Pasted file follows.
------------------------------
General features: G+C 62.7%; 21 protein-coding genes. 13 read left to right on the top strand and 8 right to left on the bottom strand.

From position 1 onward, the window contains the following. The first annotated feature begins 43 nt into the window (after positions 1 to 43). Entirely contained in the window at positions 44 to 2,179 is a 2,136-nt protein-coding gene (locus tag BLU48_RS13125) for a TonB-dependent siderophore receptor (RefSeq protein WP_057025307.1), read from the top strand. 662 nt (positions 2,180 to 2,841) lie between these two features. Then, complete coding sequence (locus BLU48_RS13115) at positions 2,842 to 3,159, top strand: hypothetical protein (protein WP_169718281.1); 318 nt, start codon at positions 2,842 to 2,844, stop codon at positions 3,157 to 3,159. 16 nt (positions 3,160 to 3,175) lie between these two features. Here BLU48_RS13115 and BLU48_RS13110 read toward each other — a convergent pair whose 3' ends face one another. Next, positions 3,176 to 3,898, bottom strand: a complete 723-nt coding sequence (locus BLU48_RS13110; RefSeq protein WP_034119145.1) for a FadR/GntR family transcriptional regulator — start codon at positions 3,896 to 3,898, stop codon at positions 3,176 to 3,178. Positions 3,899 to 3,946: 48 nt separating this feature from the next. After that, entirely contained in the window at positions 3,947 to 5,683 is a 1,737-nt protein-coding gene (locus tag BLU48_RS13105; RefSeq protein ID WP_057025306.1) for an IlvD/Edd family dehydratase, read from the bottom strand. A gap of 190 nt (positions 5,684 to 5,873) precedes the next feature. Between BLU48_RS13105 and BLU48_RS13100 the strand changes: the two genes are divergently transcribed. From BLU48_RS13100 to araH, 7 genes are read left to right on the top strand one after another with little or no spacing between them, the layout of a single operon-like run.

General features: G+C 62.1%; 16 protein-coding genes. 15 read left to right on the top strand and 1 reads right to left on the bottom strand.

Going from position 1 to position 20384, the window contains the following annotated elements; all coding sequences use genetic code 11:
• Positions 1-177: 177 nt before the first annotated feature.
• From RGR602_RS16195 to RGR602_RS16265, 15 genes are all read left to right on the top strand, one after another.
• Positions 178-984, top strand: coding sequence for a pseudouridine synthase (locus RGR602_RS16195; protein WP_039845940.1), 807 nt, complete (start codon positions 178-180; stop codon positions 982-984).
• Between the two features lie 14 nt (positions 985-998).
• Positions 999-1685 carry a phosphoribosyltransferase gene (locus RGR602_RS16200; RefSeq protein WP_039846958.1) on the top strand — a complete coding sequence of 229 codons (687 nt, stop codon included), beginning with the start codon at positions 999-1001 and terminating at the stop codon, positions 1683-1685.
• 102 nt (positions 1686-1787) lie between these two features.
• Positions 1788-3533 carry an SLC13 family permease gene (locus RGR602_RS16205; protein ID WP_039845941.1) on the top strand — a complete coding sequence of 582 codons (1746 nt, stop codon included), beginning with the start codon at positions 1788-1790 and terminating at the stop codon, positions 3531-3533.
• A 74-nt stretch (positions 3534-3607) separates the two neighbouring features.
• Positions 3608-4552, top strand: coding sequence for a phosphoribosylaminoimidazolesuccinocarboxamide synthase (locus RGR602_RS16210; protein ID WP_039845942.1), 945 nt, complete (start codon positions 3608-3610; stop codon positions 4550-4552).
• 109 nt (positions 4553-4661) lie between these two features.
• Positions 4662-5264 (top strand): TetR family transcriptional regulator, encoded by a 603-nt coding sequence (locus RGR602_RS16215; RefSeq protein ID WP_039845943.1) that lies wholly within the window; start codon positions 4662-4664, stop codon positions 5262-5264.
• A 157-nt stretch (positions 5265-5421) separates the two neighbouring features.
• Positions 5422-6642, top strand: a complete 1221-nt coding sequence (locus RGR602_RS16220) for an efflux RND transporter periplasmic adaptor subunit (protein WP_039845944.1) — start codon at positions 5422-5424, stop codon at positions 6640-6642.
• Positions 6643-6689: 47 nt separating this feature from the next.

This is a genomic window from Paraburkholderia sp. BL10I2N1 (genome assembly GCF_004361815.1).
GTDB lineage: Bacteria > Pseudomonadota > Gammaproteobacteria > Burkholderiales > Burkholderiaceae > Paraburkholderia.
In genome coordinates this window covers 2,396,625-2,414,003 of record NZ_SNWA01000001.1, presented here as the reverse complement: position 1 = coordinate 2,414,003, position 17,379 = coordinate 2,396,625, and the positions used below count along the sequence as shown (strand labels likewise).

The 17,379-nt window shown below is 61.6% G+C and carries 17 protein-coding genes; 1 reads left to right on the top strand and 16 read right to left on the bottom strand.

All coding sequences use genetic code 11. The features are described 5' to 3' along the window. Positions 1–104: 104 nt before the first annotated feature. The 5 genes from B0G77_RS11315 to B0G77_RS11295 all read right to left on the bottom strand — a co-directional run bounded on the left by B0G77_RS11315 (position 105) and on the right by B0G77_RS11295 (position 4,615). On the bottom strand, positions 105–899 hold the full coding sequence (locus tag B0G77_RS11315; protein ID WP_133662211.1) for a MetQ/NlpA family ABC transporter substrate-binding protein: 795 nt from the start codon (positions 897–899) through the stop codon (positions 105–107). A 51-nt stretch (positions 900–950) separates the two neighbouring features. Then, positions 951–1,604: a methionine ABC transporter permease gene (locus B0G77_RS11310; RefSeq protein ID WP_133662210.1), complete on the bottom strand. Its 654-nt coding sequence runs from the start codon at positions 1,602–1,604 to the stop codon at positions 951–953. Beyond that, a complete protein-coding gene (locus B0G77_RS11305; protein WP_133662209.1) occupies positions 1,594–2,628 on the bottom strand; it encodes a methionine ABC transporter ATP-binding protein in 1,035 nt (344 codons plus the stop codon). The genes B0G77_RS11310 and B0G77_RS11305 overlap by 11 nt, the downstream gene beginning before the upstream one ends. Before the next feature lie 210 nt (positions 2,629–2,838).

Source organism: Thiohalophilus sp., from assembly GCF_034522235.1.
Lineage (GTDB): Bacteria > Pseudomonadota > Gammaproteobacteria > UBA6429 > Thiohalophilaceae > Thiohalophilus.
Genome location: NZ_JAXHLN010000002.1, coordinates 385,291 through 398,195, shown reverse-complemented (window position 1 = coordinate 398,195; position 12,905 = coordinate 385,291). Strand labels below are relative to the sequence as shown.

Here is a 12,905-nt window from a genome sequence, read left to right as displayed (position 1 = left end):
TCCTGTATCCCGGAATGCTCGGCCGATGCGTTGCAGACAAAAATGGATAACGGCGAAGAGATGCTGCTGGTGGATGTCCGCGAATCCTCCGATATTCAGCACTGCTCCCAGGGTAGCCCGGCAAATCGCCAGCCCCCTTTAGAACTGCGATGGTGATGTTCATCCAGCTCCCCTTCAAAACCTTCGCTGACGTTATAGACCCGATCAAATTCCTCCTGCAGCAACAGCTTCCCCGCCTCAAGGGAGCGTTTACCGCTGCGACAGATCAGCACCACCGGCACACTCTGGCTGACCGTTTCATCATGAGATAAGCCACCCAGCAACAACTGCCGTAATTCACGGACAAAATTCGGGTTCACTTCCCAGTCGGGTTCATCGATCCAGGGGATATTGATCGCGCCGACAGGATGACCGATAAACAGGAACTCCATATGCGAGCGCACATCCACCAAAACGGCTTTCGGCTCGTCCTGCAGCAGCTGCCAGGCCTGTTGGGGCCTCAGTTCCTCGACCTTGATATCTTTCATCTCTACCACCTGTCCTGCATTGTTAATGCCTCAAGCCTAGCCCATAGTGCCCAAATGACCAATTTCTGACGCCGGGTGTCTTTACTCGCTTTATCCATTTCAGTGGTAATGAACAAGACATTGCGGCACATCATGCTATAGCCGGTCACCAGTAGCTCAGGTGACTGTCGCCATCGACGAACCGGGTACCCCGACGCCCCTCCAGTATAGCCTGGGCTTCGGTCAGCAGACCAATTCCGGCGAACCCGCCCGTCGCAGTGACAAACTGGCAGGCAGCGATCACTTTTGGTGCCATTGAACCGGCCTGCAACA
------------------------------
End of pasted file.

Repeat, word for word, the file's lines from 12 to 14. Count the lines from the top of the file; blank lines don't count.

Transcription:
• A 74-nt stretch (positions 3534-3607) separates the two neighbouring features.
• Positions 3608-4552, top strand: coding sequence for a phosphoribosylaminoimidazolesuccinocarboxamide synthase (locus RGR602_RS16210; protein ID WP_039845942.1), 945 nt, complete (start codon positions 3608-3610; stop codon positions 4550-4552).
• 109 nt (positions 4553-4661) lie between these two features.